On the other hand, Gerry is the type who is so used with his unlucky streak that gambling becomes an uncontrollable addiction. He does not know when to quit and he can risk all he has in one bet. His impulsive gambling pushes him to be manipulative and a habitual liar, evident with how he makes excuses and tall tales when the truth is inconvenient. In one acute scene, he reunites with his ex-wife (Robin Weigert) but his reflexes kick in and he attempts to sneak a few bills from her purse. Though nothing much is said, it is still clear how he became a failure both as a husband and a father to their daughter. Along the trip, he strikes a fleeting flirtatious moment with Simone’s friend, Vanessa (Analeigh Tipton), but he is too worked up with his past that moving forward is too difficult for him. Mendelsohn, with his wrecked physicality and wretched aura, is a good fit for Gerry. 

    Mississippi Grind artfully uses gambling as a means to explore an unlikely friendship that can be a major factor in shaping one’s destiny. Acknowledging their differences, both lead figures are cautious of each other, deceiving one other alternately in order to secure their individual interests but always end up coming back together, fuelled by genuine affection and need for a kindred spirit. Both are self-destructive and wishful, but both also have big elusive dreams that a windfall can duly satisfy.


    Technical aspects of the film also play well. Jazzy blues and country-and-western songs are abundant, delivered beautifully by vocal, guitar and piano pieces. Set is appropriately designed such as the grimy pool halls, seedy hotels, dark bar rooms, adrenaline-inducing racetracks and the worn-out establishments. Tight close-ups and slow zooms are also employed, creating a feeling of closeness to the characters.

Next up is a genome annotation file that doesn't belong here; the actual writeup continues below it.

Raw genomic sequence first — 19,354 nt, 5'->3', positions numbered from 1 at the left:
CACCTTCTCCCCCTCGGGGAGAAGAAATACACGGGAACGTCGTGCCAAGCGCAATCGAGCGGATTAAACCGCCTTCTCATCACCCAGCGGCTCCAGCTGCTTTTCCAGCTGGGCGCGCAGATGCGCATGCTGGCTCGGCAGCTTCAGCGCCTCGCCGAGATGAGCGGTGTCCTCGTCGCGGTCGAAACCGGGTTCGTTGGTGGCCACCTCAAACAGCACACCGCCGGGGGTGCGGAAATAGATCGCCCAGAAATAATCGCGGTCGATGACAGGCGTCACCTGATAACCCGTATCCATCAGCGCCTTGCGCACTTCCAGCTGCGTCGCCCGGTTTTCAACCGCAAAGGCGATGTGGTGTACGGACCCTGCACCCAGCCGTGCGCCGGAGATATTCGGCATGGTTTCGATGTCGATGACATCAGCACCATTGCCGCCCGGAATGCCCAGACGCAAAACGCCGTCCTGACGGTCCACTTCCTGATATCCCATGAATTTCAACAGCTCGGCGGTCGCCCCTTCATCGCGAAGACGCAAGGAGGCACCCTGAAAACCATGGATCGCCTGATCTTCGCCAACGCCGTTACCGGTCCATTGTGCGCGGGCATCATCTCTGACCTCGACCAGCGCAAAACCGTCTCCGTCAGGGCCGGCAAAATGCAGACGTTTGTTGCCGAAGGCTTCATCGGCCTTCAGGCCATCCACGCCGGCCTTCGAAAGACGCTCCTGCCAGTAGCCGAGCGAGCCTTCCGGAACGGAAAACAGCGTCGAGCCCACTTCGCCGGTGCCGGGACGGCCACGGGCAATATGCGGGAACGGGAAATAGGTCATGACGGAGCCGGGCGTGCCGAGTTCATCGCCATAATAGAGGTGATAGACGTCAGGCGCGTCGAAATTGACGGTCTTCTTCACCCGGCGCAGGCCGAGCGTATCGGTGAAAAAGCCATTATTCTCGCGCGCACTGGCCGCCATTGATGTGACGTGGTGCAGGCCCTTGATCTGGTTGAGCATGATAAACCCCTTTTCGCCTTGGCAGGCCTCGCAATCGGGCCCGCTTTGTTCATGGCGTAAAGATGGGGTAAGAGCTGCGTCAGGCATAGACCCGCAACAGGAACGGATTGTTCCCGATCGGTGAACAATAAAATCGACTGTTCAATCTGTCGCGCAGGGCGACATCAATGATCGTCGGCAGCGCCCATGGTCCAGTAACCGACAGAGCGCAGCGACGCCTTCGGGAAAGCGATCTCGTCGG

However, the film is not for everybody as commercial aspect is not strong. It may be too relaxed and languid for mainstream viewers, although there are tinges of humor and scenes that warm up. It is also meandering for almost two hours and its lack of momentum and tension may be discouraging. Patience is a must here. Lastly, the movie ends in a hazy note, leaving the audience to decide if the man turns to a new direction or continues down the same road. 

    Mississippi Grind is a measured and winding study of men whose layers are piecemeal unearthed in an unexpected gambling journey. It is skilfully written and superbly delivered by its actors, particularly by Reynolds and Mendelsohn. 


    Production companies: Sycamore Pictures, Electric City Entertainment, in association with Gowanus Projections 
    Cast: Ryan Reynolds, Ben Mendelsohn, Sienna Miller, Analeigh Tipton, Robin Weigert, Alfre Woodard, James Toback 
    Director-screenwriters: Anna Boden, Ryan Fleck 
    Producers: Tom Rice, Ben Nearn, Jamie Patricof, Lynette Howell 
    Executive producers: John Lesher, Randall Emmett, George Furla, Jeremy Kipp Walker 
    Director of photography: Andrij Parekh 
    Production designer: Jade Healy 
    Costume designer: Abby O’Sullivan 
    Music: Scott Bomar 
    Editor: Anna Boden